We are sometimes asked about geometric tolerances. While Tolcap gives sound estimates of process capability for straightforward tolerances, this is because we have extensive series production data for the maps we publish. We don’t have such data for geometric tolerances such as flatness, roundness, etc., so we won’t compromise the Tolcap data base by publishing maps for them.

We are sorry we cannot publish maps for positional tolerancing, because that is fundamental to geometric dimensional tolerancing (GDT) and the ‘maximum material condition’ problem

To explain this problem, suppose you have one part with two studs which are to fit into two holes
in another part. How do you dimension and tolerance the parts? In the maximum material
condition, the holes are at their smallest and the studs at their largest. Think of the outside
dimensions of the studs and holes: the maximum distance apart of the centres of the studs plus the
maximum diameter of the studs must be less than the *minimum* distance apart of the centres of the
holes plus the *minimum* diameter of the holes. But at the same time, think of the inside
dimensions: the minimum distance apart of the centres of the studs *minus* the maximum diameter
of the studs must be *greater* than the maximum distance apart of the centres of the holes *minus*
the *minimum* diameter of the holes. OK, the nominal distance apart of the holes should be
specified the same for both parts, but the difference in the nominal diameters of the holes must
accommodate the range in the tolerance stack up. The stack up comes down to the tolerance on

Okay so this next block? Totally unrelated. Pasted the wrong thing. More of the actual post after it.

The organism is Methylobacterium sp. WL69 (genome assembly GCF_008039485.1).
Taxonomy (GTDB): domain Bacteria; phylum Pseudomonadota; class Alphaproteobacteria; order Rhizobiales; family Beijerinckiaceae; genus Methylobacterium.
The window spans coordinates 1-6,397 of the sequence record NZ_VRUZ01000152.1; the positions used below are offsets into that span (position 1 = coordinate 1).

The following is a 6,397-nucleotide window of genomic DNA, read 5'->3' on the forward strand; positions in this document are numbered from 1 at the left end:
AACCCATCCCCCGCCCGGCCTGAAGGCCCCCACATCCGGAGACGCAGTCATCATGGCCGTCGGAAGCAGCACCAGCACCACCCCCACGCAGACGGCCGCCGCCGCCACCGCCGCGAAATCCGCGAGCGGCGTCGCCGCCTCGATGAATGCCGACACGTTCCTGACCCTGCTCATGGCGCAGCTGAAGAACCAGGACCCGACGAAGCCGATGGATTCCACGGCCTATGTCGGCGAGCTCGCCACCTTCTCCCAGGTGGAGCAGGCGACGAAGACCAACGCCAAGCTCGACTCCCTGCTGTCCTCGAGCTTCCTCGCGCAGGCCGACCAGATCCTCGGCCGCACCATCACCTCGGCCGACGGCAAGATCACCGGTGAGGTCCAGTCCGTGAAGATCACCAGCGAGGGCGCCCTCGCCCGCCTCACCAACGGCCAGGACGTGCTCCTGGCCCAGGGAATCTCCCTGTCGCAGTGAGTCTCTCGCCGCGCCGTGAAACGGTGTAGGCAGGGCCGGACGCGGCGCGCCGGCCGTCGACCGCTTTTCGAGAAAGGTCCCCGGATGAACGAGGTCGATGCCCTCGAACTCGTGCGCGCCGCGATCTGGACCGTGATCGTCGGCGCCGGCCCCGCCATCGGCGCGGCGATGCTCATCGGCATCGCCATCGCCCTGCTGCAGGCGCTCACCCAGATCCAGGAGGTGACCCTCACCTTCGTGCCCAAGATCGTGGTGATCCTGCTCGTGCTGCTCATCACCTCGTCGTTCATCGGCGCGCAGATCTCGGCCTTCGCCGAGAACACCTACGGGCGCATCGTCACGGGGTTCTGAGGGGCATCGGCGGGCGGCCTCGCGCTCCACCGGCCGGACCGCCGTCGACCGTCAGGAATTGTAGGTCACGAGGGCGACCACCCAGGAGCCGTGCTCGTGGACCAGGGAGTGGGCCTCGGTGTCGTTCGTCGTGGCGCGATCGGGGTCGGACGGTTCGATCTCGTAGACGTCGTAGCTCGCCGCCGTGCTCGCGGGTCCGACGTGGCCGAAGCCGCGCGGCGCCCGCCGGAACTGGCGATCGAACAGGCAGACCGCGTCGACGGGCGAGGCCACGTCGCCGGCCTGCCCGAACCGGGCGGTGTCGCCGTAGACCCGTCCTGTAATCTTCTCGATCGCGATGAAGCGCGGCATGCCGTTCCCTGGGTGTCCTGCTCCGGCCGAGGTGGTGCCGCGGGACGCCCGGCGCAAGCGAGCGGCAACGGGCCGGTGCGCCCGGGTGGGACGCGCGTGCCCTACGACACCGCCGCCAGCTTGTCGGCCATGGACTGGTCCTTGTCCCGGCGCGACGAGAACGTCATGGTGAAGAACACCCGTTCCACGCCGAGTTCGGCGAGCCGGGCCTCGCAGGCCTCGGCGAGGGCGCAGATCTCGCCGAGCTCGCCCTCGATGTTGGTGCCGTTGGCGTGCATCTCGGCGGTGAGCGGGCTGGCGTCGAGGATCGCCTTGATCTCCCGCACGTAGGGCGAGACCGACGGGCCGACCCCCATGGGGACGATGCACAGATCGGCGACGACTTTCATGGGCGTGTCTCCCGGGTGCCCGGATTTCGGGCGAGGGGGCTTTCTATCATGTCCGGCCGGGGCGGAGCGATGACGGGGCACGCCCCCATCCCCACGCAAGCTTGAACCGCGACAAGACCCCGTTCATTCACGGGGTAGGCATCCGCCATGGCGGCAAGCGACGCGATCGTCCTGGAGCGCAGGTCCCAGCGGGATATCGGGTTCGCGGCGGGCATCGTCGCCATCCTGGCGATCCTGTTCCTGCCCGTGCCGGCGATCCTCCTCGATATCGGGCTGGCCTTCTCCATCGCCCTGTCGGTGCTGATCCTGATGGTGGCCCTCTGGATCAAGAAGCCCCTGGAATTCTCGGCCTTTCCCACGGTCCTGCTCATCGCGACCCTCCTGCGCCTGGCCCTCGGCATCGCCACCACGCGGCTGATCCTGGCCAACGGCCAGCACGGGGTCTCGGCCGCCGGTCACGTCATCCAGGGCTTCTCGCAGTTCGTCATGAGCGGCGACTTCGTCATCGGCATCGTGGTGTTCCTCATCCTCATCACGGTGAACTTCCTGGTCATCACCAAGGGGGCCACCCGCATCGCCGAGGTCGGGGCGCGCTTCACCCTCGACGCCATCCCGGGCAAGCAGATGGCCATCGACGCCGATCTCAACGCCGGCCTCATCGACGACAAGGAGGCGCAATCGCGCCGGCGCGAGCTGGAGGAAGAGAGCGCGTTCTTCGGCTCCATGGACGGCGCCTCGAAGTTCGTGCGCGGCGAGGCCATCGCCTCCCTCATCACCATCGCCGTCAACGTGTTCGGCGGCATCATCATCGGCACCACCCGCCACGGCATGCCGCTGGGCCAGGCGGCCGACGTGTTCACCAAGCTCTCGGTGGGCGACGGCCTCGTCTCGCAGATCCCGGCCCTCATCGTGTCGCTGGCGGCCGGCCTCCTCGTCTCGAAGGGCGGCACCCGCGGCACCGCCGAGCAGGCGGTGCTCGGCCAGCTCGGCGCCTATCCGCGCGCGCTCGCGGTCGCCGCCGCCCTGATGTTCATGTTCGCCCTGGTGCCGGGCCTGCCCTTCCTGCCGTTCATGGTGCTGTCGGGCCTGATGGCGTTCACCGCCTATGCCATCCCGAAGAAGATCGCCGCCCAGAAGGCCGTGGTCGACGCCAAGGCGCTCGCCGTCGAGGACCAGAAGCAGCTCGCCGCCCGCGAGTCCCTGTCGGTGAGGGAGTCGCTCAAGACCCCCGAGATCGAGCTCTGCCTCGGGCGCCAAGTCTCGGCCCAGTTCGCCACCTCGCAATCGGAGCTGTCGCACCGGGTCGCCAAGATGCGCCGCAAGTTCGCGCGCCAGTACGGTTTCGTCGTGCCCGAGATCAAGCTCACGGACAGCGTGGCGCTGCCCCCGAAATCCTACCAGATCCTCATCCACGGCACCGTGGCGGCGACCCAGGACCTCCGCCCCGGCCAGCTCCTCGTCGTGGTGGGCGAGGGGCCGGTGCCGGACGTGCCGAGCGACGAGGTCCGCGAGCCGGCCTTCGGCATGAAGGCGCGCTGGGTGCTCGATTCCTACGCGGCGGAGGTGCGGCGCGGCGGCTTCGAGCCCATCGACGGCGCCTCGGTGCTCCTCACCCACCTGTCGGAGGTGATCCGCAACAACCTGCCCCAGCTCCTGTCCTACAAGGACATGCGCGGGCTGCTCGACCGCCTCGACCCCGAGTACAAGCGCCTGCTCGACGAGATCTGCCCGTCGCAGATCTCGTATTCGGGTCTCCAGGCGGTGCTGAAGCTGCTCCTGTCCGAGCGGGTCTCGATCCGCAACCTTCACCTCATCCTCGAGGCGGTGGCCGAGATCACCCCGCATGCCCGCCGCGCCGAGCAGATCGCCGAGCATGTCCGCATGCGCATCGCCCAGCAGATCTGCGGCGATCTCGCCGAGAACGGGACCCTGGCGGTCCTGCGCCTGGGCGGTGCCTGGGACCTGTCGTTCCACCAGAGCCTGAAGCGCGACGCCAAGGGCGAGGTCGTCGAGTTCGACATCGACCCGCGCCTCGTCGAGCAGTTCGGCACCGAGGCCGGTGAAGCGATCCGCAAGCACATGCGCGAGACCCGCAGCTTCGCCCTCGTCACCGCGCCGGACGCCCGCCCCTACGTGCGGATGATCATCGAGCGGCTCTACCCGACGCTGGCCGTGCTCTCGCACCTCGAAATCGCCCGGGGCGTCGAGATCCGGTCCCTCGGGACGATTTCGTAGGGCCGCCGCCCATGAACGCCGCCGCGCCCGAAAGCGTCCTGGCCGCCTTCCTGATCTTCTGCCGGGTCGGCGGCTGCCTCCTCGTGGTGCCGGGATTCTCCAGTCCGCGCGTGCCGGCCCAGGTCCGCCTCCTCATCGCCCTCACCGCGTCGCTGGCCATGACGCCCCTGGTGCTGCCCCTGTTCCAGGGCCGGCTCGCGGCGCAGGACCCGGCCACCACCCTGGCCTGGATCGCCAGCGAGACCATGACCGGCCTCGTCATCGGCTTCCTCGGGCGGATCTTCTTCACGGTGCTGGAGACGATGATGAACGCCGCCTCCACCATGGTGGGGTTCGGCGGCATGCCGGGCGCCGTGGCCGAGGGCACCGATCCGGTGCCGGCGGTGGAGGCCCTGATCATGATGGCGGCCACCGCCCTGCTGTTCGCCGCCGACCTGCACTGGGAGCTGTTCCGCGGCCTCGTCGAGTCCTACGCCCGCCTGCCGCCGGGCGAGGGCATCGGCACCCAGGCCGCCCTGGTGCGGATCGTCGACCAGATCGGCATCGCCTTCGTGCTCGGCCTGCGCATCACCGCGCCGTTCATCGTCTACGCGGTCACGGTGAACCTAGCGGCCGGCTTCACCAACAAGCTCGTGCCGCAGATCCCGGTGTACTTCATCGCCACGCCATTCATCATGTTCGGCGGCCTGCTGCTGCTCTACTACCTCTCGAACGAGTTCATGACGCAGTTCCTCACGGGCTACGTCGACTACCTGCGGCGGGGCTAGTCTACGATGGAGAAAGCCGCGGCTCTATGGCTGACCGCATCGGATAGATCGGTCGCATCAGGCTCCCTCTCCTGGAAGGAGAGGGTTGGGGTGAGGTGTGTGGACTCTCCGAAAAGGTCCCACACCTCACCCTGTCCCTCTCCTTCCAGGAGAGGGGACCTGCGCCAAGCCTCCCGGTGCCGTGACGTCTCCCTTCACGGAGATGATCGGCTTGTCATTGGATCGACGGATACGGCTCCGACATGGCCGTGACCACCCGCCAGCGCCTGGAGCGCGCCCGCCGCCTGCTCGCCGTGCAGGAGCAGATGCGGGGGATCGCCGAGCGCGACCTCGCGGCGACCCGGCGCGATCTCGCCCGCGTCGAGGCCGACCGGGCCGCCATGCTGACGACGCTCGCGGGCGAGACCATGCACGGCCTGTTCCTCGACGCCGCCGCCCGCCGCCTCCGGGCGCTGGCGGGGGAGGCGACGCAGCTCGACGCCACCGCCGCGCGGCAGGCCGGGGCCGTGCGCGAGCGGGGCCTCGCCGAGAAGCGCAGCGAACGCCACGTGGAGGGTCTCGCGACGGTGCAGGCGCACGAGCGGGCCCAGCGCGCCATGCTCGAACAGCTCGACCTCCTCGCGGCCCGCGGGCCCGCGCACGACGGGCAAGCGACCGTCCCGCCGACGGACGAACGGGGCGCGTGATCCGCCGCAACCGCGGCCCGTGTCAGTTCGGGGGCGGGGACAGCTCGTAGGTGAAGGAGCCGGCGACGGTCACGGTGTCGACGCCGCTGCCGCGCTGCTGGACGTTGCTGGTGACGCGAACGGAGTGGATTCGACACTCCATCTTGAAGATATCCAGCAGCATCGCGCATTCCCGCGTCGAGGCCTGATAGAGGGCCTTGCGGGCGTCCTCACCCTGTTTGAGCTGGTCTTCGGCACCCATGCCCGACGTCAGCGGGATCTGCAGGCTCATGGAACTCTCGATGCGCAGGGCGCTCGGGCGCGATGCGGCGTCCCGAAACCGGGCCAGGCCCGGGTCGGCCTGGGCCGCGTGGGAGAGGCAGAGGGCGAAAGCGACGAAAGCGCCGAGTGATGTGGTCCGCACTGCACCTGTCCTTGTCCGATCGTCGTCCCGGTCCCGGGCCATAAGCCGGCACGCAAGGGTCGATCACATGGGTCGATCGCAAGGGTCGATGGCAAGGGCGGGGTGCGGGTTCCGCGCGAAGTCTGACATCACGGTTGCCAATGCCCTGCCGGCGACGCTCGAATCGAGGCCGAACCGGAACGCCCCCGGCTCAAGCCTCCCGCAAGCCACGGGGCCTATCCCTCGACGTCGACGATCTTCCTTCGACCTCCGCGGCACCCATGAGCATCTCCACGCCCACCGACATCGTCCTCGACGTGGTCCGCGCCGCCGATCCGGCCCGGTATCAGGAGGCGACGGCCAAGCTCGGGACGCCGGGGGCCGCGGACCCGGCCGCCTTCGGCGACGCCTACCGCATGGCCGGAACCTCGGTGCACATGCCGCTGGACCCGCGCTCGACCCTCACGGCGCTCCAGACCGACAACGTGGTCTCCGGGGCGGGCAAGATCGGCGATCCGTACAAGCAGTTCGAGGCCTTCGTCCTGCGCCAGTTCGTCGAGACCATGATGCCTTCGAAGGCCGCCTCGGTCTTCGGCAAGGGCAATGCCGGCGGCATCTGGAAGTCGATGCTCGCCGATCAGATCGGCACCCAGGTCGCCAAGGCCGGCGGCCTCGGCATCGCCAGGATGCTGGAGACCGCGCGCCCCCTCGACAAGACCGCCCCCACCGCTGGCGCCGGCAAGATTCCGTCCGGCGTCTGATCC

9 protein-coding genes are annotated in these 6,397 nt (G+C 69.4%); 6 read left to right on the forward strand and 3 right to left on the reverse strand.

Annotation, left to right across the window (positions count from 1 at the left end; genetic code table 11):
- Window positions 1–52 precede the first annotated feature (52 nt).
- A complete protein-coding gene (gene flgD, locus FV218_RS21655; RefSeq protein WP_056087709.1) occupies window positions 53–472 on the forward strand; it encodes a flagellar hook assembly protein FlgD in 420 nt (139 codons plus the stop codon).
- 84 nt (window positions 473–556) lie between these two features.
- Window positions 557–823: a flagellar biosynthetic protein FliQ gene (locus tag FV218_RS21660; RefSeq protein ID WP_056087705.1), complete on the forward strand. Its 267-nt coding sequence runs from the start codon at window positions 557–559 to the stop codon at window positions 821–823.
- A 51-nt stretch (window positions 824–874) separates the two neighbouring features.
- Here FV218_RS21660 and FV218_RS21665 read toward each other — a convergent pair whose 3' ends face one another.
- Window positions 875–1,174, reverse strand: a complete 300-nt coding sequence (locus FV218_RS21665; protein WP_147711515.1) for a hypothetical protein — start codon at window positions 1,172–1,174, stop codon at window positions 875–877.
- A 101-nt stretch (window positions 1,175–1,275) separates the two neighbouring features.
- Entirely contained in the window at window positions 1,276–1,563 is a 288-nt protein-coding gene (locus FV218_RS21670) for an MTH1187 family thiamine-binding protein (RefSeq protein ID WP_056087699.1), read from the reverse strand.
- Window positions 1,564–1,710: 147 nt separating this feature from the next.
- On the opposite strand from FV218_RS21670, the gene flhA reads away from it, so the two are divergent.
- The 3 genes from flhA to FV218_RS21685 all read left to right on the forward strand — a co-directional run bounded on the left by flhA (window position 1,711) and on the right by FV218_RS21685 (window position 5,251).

the hole or stud diameters and the positional tolerance or distance between the centres. Tolcap
can help with the diameters, and maybe provide a solution for the studs * (see below) - but we
don’t *yet* have the data for a positional tolerance map to apply to the holes.
We have a start: the map here reflects our best shot at the machining centre positional tolerance
considering just the repeatability of a machine tool moving from one centre to another. (This has
been published: see
K.G.Swift & J.D.Booker Process Selection from Design to Manufacture,
Butterworth Heinemann 2003, page 138 in this second edition.
)

What we don’t have is data on other factors, such as the ‘jump’ or jitter when the cutting tool (drill) meets the surface of the part.

We have algorithms for generating maps from data of course, and this is a case where we would be delighted to work with our clients who could provide data to generate a positional tolerance map.

* I said Tolcap might provide a solution for the studs: if the studs were cast or milled, then we could use Tolcap to find the capable tolerance for the outside dimension of the studs, for the inside dimension we could then find capable tolerances for the diameters and from these the positional tolerance for the centres. It depends on the manufacturing process. The problem area is the positional tolerance of the centres of the holes.

*Written by:*

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